Indeed, heart-transplant patients face a host of diseases and complications that can set back or snuff out their delicate new lease on life. These are diseases such as cardiac allograft vasculopathy, in which the walls of the coronary arteries become thicker, obstructing blood flow; infection, cancer and kidney failure, all abetted by the powerful immunosuppressant that recipients take to prevent rejection; and many other complications, including high blood pressure and high cholesterol.
“Without Sharon, who took care of these transplant patients after figuring out their medications and complications, there would be no successful cardiac transplantation at all,” said Alan Yeung, MD, chief of cardiovascular medicine at Stanford Hospital and the Li Ka Shing Professor in Cardiology.
Heart recipients’ survival rates have vastly improved since the early days of transplants. At Stanford, the three-year survival rate was 78 percent for adults receiving a first heart transplant between 2006 and 2008, according to the Scientific Registry of Transplant Patients.
The lifetime achievement award also recognizes Hunt for having trained many international leaders in the field of post-transplant cardiology. She has made significant scientific contributions (she has authored or co-authored close to 200 peer-reviewed articles); headed the recent development of international guidelines on the care of heart-transplant recipients; and helped pave the way to the certification of the subspecialty in advanced heart failure and transplant cardiology by the American Board of Internal Medicine.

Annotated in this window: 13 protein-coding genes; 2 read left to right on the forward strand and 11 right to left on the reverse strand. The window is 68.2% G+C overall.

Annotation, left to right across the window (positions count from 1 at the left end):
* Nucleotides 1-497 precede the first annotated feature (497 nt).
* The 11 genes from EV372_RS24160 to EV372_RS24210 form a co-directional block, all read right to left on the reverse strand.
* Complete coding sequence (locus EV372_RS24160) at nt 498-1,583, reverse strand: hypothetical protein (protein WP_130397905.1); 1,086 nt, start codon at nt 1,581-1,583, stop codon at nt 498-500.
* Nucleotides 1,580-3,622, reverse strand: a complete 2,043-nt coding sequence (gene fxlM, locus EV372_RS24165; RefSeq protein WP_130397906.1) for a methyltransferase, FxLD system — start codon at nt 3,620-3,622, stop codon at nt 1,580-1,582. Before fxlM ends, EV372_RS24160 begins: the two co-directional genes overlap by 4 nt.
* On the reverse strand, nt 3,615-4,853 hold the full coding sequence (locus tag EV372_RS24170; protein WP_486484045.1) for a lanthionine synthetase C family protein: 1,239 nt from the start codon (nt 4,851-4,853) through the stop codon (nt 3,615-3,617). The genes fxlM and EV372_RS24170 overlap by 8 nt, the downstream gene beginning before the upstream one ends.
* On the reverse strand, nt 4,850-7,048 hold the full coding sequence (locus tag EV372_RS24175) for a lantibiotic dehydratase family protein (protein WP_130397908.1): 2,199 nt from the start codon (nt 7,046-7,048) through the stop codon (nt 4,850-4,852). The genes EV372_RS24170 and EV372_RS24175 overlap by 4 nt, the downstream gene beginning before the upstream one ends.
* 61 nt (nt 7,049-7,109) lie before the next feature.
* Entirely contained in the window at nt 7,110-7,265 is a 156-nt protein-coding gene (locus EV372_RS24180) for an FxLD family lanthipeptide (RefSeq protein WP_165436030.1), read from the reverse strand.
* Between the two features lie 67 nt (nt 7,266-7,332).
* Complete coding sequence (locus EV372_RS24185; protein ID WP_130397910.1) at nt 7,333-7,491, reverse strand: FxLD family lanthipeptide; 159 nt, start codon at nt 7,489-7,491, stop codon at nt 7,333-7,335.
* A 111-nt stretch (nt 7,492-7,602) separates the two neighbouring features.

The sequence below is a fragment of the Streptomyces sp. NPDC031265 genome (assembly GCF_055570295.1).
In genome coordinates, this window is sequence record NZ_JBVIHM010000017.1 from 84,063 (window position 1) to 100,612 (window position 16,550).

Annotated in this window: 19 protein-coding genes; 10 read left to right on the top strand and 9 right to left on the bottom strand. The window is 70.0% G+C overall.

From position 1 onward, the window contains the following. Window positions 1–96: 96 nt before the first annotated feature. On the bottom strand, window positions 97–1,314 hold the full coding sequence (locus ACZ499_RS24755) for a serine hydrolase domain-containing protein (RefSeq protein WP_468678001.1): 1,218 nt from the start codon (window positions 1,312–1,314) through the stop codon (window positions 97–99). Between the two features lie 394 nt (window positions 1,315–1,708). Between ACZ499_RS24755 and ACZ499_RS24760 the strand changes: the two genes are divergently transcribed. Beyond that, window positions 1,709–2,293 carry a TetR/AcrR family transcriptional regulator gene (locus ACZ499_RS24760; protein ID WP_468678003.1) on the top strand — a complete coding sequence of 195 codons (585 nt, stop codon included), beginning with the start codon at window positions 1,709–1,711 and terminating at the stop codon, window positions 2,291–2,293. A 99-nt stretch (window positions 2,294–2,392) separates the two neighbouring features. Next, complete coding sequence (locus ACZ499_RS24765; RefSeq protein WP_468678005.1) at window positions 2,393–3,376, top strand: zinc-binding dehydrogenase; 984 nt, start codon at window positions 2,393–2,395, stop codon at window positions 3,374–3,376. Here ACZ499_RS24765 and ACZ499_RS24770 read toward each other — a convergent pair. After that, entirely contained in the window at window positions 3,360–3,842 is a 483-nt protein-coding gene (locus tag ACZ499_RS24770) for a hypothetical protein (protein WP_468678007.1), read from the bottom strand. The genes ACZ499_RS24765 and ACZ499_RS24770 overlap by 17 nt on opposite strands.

The International Society for Heart and Lung Transplantation has given only five lifetime achievement awards in its 31-year history. Two have gone to Hunt’s late Stanford colleagues and mentors, Shumway and Margaret Billingham, MD, a renowned cardiac pathologist. The others went to Sir Magdi Yacoub, MD, an Egyptian-born cardiothoracic surgeon, and the late Keith Reemtsma, MD, a pioneering transplant surgeon.
Among dozens of other accomplishments, Hunt has also served as chair of the American College of Cardiology/American Heart Association Guidelines Committee to Rewrite Heart Failure Guidelines, which Pham called “probably the most commonly quoted guidelines ever in the field of cardiovascular medicine,” and as associate editor of the textbook Hurst’s The Heart and the Journal of Cardiac Failure.
“Through the years, she has just been incredibly productive. Her trainees comprise the leaders and experts in the field of heart transplant cardiology around the world,” said Bruce Reitz, MD, the Stanford cardiothoracic surgeon who performed the first successful heart-lung transplant. “She’s also a wonderful colleague — the ideal colleague — who is very responsive, with solutions and suggestions that are very helpful. You know that when a patient is under her care, that patient is getting the absolute best care.”
Hunt said the two things she likes most about her job are mentoring cardiology fellows and taking care of patients, “though I still don’t like reading EKGs or being on-call all night”
What about her next steps? “I think I’ll keep doing what I’m doing for the next few years,” she said.
John Sanford is a writer in the communications office at Stanford Hospital & Clinics.
Stanford Medicine integrates research, medical education and health care at its three institutions - Stanford School of Medicine, Stanford Health Care, and Stanford Children's Health. For more information, please visit the Office of Communications website at http://mednews.stanford.edu.